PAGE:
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[yool] /yul/
Christmas, or the Christmas season.
Origin of yule
before 900; Middle English yole, Old English geōl(a) Christmastide; cognate with Old Norse jōl; akin to Gothic jiuleis
Can be confused
you'll, yule. Unabridged
Based on the Random House Dictionary, © Random House, Inc. 2015.
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British Dictionary definitions for yule


(sometimes capital) (literary, archaic or dialect)
  1. Christmas, the Christmas season, or Christmas festivities
  2. (in combination): yuletide
Word Origin
Old English geōla, originally a name of a pagan feast lasting 12 days; related to Old Norse jōl, Swedish jul, Gothic jiuleis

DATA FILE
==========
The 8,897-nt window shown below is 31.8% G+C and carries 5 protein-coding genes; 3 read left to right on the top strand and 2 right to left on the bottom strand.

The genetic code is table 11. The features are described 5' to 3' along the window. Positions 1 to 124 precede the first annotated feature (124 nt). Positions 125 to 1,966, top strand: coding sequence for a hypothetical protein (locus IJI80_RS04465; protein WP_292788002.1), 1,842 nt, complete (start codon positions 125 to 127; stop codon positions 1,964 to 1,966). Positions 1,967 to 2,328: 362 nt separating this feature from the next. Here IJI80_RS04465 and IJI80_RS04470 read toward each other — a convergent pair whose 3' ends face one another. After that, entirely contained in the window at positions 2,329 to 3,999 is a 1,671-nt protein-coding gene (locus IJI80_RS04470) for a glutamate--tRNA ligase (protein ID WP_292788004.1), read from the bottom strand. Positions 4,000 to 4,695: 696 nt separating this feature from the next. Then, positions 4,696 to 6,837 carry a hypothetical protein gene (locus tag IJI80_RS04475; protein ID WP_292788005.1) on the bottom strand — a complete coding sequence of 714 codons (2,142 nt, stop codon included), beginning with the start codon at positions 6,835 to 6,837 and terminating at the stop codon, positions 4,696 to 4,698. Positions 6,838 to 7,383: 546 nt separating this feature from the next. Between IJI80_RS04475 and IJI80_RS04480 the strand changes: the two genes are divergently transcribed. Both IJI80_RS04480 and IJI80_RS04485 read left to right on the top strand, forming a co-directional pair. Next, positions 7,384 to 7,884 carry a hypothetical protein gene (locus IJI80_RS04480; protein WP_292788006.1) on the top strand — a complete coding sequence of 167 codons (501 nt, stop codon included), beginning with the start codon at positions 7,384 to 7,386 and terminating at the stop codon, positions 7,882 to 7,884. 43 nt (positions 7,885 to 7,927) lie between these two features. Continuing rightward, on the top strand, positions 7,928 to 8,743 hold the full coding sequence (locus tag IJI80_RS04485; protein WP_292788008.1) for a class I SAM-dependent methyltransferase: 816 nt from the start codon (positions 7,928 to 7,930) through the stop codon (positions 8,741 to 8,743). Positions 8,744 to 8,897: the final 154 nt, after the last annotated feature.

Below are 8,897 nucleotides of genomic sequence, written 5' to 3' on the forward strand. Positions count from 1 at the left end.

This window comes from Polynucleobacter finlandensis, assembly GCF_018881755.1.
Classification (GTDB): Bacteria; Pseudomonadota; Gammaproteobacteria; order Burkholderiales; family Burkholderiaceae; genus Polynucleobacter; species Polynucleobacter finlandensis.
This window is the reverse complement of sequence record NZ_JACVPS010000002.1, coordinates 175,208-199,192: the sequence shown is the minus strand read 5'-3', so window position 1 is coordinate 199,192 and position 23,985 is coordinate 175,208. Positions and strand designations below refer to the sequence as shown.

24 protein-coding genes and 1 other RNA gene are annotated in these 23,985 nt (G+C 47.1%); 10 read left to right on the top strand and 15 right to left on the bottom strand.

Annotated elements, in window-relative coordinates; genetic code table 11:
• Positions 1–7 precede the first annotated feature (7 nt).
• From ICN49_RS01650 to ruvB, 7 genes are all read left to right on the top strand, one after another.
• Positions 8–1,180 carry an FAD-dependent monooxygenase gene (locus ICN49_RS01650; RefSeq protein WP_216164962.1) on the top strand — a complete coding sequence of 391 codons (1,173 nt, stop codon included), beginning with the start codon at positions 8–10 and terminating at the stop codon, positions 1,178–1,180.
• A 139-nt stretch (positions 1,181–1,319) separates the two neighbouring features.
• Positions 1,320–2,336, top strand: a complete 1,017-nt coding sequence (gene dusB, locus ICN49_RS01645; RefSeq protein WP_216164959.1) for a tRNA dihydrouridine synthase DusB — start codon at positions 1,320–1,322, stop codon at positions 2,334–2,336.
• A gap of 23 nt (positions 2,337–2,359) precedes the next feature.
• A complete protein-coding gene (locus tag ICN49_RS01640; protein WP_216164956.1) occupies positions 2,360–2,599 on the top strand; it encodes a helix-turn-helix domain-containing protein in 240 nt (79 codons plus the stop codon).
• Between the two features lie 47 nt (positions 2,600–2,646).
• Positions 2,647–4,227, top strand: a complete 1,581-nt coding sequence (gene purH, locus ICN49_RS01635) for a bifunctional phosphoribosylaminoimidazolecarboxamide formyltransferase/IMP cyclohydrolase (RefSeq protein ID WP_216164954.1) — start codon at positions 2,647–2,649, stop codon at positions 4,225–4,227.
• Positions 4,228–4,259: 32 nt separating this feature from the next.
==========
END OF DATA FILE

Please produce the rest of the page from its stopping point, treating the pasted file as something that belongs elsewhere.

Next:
Collins English Dictionary - Complete & Unabridged 2012 Digital Edition
© William Collins Sons & Co. Ltd. 1979, 1986 © HarperCollins
Publishers 1998, 2000, 2003, 2005, 2006, 2007, 2009, 2012
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Word Origin and History for yule

Old English geol, geola "Christmas Day, Christmastide," from Old Norse jol (plural), a heathen feast, later taken over by Christianity, of unknown origin.

The Old English (Anglian) cognate giuli was the Anglo-Saxons' name for a two-month midwinter season corresponding to Roman December and January, a time of important feasts but not itself a festival. After conversion to Christianity it narrowed to mean "the 12-day feast of the Nativity" (which began Dec. 25), but was replaced by Christmas by 11c., except in the northeast (areas of Danish settlement), where it remained the usual word.

Revived 19c. by writers to mean "the Christmas of 'Merrie England.' " First direct reference to the Yule log is 17c. Old Norse jol seems to have been borrowed in Old French as jolif, hence Modern French joli "pretty, nice," originally "festive" (see jolly).

Online Etymology Dictionary, © 2010 Douglas Harper
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